- #1

the_dialogue

- 79

- 0

## Homework Statement

Suppose a disk of radius 'r' is rotation on a surface. If the center G moves a distance 'd', then what is the distance traveled by a point on the top of the disk (on its edge or circumference).

## Homework Equations

theta = s / r ; where theta is the rotation in rad, s is the arc length, r is the radius

## The Attempt at a Solution

I know that if G moves a distance 'd', then the entire circle rotates 'theta'=d/r. But I'm not sure how to make this a general case.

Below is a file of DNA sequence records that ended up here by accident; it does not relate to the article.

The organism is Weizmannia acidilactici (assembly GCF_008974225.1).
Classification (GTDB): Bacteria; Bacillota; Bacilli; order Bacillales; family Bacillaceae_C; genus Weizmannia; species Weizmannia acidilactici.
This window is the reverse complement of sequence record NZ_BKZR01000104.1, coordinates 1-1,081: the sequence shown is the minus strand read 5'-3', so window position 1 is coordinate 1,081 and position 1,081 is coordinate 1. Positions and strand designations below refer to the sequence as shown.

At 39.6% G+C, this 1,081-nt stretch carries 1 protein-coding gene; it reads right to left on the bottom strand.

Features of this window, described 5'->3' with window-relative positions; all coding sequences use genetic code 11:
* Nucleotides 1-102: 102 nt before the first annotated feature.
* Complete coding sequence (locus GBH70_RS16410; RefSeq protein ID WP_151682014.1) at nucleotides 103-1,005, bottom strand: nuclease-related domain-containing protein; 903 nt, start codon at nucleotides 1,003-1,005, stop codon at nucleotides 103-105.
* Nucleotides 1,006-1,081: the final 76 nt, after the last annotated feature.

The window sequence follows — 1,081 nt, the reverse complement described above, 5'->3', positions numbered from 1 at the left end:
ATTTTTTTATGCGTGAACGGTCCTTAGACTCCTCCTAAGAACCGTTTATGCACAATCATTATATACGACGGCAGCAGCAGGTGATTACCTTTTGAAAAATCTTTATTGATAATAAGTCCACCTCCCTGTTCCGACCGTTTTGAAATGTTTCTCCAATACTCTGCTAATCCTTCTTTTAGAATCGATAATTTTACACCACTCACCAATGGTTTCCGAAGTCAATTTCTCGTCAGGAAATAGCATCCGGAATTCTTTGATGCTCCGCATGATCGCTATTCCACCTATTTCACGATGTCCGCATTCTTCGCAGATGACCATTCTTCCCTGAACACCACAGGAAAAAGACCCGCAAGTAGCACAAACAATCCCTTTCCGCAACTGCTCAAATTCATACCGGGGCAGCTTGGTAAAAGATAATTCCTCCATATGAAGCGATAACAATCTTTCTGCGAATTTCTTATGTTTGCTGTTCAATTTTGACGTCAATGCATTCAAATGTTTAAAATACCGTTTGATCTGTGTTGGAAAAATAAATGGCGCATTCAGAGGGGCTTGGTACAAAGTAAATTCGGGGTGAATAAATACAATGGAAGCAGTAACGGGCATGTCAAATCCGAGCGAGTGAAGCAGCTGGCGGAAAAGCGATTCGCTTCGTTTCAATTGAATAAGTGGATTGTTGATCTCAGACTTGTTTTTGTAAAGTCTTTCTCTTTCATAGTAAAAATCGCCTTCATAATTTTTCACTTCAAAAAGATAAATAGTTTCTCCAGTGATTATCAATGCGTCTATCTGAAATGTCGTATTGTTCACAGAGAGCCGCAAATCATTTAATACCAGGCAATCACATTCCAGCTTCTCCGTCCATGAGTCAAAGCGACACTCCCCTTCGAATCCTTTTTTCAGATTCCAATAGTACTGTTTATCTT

A thought: Can i treat the point of contact between the disk and ground as a n "origin" and then state that a point directly above it on the edge of the disk moves '2r*theta' ?

Thank you,

Alex.

-------

EDIT:

I hope you don't mind if I make the problem a bit more specific. Suppose a gear of radius r_o is moving with an inner hub of radius r_i. If I know the origin moves 'd', then how far does a point on the circumference of the inner hub move?

Last edited: